Americans owe approximately $826.5 billion in credit card debt and owe a staggering $829.79 billion in student loans. This comes at no surprise when the average four-year degree from a public university or college costs about $50,000 for four years (before living expenses) and a private school can cost over three times that! To pay for this, most students are forced to take out loans. However, these loans can be managed and can actually help improve your credit over time.
While in school, make sure that you are making wise decisions about which loans you will take out. Federal loans (including Stafford and PLUS) will always be the best option as these have the lowest interest rates. If possible, only get subsidized federal loans because the government will actually pay the interest on these loans while you are in school. This means that you will owe less on these overall.
After subsidized loans, move on to unsubsidized federal loans. These will accrue interest while you’re in school. To help pay for these, consider taking a part-time job to cover the interest payments while in school. This can help to lower the monthly payments you will have after graduation. You’re last resort should be private loans as these have the highest interest rates.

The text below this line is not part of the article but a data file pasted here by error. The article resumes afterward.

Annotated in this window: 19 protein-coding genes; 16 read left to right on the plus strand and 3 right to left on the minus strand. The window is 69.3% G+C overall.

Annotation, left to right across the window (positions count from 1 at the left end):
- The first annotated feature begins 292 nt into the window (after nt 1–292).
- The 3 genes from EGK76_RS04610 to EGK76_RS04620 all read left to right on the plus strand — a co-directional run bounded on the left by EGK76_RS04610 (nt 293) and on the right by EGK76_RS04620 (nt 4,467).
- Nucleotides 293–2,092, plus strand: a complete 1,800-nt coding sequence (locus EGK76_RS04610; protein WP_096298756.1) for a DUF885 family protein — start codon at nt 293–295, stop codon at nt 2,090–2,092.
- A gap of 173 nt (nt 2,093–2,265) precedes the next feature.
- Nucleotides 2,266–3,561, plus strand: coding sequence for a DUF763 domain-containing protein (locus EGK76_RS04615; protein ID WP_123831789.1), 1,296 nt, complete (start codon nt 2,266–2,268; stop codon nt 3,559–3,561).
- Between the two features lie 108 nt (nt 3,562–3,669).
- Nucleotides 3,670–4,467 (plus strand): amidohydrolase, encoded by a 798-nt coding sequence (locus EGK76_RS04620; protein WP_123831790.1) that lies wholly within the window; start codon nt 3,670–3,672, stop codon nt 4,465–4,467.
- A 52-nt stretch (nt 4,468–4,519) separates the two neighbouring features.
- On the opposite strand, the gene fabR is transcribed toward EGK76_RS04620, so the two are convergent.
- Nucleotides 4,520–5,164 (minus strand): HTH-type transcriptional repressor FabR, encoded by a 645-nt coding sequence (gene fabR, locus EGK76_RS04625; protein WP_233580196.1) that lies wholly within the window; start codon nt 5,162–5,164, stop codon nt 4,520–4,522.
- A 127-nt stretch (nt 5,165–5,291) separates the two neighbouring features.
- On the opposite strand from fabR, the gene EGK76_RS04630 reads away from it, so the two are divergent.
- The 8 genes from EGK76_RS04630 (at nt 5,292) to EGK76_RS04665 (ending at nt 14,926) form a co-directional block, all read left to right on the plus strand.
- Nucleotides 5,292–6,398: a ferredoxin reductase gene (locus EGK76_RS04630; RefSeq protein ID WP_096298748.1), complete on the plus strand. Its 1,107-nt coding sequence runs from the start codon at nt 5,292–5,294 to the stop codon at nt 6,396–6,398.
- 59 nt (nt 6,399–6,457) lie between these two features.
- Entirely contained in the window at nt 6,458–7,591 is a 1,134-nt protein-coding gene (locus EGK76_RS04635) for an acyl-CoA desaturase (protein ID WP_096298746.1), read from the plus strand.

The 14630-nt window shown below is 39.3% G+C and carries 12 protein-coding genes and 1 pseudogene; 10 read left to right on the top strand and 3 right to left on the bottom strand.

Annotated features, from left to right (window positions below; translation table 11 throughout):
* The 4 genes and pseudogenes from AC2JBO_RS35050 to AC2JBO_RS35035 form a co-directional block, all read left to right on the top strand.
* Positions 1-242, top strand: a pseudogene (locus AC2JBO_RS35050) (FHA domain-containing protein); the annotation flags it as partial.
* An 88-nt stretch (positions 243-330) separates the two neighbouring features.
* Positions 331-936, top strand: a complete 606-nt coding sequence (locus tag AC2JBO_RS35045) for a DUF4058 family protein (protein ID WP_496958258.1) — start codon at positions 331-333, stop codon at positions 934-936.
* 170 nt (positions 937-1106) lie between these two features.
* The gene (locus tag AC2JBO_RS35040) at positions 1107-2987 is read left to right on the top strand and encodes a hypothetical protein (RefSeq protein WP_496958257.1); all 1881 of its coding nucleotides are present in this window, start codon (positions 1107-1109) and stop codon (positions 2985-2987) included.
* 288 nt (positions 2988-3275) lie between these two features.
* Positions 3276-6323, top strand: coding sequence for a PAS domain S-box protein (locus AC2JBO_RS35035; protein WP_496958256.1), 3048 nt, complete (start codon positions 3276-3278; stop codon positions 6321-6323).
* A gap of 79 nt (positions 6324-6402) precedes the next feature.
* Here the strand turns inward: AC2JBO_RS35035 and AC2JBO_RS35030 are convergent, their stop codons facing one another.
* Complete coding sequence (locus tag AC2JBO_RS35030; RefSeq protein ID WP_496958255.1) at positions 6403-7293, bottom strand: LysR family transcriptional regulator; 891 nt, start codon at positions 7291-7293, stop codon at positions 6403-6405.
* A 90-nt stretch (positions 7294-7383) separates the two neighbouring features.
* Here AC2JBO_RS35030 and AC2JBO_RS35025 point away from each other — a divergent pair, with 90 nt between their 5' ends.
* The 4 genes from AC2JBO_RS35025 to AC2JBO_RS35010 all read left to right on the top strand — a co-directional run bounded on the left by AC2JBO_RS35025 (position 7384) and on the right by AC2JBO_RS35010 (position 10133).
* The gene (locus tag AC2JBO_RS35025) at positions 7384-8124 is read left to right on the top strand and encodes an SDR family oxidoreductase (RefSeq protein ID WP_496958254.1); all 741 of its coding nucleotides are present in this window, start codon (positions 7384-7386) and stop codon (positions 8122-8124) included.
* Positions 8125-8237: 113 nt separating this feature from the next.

Once you graduate, it’s key to gather all the information about your loans. Find out how much you owe, what the rates are and what the minimum monthly payments will be. This information is available at the National Student Loan Data System, where you can log on using the PIN from the FAFSA process.
Once you have this information, prioritize the payment of the highest interest loans first, which are typically the private loans. The faster you pay these off, the less interest you pay which can save you a considerable amount.
If you have multiple loans and varying interest rates, you may want to consider consolidating your loans. Consolidating combines all your loans into one – one payment and one applicable rate. This can reduce the amount of the monthly payment. As an added incentive, some lenders may offer more discounts on the interest rate after consolidation. Lenders use a weighted average of the interest rates to decide what the applicable rate will be. If a student’s projected savings is at least one percentage point, they can benefit from the consolidation rates. For the student whose loans total $48,000, consolidation can offer an instant discount on the total of 1%, or $480.00.
Even though they aren’t very pleasant to discuss, understanding your loans can get them paid off faster and save you thousands over time.